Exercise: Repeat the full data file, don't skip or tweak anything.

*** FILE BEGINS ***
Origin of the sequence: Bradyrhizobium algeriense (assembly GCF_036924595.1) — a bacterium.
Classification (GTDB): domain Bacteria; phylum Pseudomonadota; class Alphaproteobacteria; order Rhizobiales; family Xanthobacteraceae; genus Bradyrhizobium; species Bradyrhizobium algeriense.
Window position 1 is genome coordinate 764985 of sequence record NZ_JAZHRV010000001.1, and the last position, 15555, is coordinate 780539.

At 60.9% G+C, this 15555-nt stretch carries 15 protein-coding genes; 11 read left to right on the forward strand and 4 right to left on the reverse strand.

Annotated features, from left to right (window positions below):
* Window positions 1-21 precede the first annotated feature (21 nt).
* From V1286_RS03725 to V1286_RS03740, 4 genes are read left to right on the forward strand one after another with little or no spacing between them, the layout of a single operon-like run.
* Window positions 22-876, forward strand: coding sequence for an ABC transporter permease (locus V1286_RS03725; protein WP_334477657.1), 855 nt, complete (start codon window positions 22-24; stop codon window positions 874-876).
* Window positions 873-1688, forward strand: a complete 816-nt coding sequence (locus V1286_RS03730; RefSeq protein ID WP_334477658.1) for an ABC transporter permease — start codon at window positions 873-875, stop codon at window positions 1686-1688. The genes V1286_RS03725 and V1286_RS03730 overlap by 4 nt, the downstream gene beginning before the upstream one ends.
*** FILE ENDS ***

Origin of the sequence: Bradyrhizobium algeriense (assembly GCF_036924595.1) — a bacterium.
Classification (GTDB): domain Bacteria; phylum Pseudomonadota; class Alphaproteobacteria; order Rhizobiales; family Xanthobacteraceae; genus Bradyrhizobium; species Bradyrhizobium algeriense.
Window position 1 is genome coordinate 764985 of sequence record NZ_JAZHRV010000001.1, and the last position, 15555, is coordinate 780539.

At 60.9% G+C, this 15555-nt stretch carries 15 protein-coding genes; 11 read left to right on the forward strand and 4 right to left on the reverse strand.

Annotated features, from left to right (window positions below):
* Window positions 1-21 precede the first annotated feature (21 nt).
* From V1286_RS03725 to V1286_RS03740, 4 genes are read left to right on the forward strand one after another with little or no spacing between them, the layout of a single operon-like run.
* Window positions 22-876, forward strand: coding sequence for an ABC transporter permease (locus V1286_RS03725; protein WP_334477657.1), 855 nt, complete (start codon window positions 22-24; stop codon window positions 874-876).
* Window positions 873-1688, forward strand: a complete 816-nt coding sequence (locus V1286_RS03730; RefSeq protein ID WP_334477658.1) for an ABC transporter permease — start codon at window positions 873-875, stop codon at window positions 1686-1688. The genes V1286_RS03725 and V1286_RS03730 overlap by 4 nt, the downstream gene beginning before the upstream one ends.